I’m an impatient person. I often feel like this puts me at a disadvantage, like the times where I get especially prone to road rage in rush hour. I can, however, credit my impatience to the accelerated career path that eventually allowed me to start my own business.
In high school, I was impatient to get to college. In college, I was impatient to get out and start my career. In the working world, I was impatient to take on more responsibility and make more money. As a result, I learned some lessons that gave me a helpful boost along the way.
Start working in your field ASAP
Though your studies should always be a priority, look for strategic ways to balance your course load so that you can start gaining experience in your desired field. This could be volunteering, working part-time or an internship.
Apply for jobs you’re slightly underqualified for
As far as I’m concerned, if you meet every single requirement on a job description, you’re overqualified. Muster up some confidence and throw your name in the hat even if you think you’re just a bit too junior. In your application, highlight the qualifications that make up for the areas where you are lacking. In the interview stage, show that you’re eager and willing to learn the things you don’t know.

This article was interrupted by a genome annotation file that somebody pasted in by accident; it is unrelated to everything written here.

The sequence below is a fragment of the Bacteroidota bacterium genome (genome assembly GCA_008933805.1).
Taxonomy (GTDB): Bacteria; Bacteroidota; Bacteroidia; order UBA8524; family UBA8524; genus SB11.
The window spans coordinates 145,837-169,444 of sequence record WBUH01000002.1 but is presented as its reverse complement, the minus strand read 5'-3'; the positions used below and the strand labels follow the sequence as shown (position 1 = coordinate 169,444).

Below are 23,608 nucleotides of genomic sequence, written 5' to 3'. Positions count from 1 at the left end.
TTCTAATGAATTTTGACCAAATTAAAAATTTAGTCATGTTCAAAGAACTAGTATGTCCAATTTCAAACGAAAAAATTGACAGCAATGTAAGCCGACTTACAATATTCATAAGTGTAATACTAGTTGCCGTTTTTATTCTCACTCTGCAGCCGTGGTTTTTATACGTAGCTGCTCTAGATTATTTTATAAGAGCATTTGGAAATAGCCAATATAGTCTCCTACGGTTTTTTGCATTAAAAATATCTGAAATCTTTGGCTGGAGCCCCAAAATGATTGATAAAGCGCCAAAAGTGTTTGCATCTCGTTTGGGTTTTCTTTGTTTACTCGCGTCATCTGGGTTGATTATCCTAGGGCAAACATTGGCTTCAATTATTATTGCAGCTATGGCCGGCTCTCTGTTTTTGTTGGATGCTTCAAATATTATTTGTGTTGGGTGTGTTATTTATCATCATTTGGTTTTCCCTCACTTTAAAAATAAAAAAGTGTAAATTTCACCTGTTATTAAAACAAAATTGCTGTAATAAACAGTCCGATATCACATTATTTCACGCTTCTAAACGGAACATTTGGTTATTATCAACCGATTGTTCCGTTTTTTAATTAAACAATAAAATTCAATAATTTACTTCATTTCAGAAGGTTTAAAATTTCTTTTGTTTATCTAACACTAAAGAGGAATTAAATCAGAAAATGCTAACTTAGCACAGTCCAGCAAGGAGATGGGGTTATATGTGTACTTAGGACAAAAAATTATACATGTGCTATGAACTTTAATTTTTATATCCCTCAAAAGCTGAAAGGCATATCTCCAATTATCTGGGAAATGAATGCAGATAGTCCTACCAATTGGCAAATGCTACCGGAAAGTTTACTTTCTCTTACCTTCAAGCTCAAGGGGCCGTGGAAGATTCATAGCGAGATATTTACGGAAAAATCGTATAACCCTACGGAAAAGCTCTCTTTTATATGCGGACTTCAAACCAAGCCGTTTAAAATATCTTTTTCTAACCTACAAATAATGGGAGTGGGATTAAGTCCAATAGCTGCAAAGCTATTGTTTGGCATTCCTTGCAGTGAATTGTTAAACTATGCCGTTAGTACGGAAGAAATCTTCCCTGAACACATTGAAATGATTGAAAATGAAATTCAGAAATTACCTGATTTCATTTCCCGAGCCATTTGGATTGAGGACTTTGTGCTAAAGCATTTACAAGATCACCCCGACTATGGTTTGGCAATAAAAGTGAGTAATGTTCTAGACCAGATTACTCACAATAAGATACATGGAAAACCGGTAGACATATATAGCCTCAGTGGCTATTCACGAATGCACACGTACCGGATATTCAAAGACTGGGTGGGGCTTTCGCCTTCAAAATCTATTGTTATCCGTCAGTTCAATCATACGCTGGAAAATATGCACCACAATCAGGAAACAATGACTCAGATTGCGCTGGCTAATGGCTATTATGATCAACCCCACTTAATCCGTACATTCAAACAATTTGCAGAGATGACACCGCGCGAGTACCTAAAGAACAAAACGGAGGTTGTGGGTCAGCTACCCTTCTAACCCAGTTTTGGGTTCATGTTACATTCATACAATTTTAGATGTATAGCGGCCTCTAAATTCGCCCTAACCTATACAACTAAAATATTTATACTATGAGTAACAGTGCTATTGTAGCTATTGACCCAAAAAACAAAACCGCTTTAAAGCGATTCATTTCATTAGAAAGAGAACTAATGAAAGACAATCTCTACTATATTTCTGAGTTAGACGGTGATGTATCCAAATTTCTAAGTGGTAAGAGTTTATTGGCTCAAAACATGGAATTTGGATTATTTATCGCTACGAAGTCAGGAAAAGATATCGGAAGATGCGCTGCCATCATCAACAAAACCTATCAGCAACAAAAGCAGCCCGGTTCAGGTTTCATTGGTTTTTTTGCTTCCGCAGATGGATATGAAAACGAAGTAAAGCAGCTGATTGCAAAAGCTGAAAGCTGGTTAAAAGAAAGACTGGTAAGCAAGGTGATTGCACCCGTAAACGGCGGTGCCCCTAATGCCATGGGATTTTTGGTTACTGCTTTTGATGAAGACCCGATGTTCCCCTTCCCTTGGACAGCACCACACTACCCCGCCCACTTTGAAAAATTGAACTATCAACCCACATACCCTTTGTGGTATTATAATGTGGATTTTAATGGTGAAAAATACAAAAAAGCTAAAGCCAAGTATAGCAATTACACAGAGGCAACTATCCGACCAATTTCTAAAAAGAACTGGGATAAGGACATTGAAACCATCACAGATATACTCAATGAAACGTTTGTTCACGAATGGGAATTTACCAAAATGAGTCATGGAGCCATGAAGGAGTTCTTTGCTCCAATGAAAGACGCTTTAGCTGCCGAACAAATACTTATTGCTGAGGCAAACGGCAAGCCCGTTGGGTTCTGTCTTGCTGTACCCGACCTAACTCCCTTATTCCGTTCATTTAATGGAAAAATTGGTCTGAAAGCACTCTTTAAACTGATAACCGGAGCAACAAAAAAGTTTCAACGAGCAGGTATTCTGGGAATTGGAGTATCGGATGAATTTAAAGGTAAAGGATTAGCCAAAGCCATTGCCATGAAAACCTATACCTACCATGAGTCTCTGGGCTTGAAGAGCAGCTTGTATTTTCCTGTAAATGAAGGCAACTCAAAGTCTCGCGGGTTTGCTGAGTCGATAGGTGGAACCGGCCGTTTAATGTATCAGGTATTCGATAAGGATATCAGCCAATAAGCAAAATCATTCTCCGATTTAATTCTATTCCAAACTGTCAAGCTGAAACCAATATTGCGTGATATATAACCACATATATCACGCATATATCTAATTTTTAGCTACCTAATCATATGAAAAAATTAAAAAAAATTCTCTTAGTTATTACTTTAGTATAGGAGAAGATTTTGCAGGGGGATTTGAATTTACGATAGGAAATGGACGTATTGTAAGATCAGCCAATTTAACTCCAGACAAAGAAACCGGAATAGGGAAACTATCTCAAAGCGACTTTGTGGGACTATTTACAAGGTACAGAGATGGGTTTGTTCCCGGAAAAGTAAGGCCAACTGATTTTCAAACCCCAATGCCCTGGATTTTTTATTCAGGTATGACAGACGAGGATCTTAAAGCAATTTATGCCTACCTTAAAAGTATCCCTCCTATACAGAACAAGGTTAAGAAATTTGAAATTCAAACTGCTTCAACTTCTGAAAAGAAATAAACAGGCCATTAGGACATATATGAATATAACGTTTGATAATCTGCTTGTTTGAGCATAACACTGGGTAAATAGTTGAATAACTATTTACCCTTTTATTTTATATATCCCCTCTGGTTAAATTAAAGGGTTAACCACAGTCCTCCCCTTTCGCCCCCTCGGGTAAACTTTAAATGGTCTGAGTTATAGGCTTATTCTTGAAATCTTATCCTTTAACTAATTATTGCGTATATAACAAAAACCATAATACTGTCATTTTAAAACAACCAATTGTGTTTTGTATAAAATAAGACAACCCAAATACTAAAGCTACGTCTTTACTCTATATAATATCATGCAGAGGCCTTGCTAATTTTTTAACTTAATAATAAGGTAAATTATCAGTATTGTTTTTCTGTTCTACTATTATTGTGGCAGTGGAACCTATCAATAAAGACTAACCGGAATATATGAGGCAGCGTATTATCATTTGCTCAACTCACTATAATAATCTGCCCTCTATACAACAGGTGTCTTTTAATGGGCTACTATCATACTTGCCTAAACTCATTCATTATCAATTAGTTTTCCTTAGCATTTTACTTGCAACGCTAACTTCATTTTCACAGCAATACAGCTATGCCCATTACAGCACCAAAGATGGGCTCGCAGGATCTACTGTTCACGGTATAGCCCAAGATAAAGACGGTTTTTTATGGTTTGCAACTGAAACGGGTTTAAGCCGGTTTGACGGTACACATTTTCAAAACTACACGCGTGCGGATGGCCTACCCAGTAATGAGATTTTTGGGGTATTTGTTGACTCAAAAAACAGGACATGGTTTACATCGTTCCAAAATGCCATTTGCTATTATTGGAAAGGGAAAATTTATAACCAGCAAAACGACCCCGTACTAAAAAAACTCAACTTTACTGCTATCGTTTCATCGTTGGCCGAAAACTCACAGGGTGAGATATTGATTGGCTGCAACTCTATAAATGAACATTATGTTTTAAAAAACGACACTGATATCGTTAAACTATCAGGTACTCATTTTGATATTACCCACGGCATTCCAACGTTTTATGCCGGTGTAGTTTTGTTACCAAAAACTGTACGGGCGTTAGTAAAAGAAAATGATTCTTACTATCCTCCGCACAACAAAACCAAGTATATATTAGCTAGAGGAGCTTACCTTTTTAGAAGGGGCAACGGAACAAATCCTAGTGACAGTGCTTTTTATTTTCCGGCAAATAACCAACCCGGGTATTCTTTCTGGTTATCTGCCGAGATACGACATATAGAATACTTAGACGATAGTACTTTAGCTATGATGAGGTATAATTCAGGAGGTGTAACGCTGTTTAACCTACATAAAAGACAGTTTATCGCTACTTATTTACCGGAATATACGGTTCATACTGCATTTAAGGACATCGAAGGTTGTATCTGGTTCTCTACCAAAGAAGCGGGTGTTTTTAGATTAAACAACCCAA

Look for maternity leave positions
Employers are often much more willing to take a chance on a junior candidate for a one-year maternity leave position. If you get the job, use that year to prove that you’re absolutely indispensable to the organization. At the end of the term, they’ll do whatever they can to keep you.
Always stay a step ahead
Have clearly defined career goals at all times so that you can constantly keep your eyes on your next step. If you want to move up in your organization, take initiative to get involved with the people and projects above you. If you have your eyes set elsewhere, understand what qualifications are required for the job you want, and spend time getting relevant experience in your current position.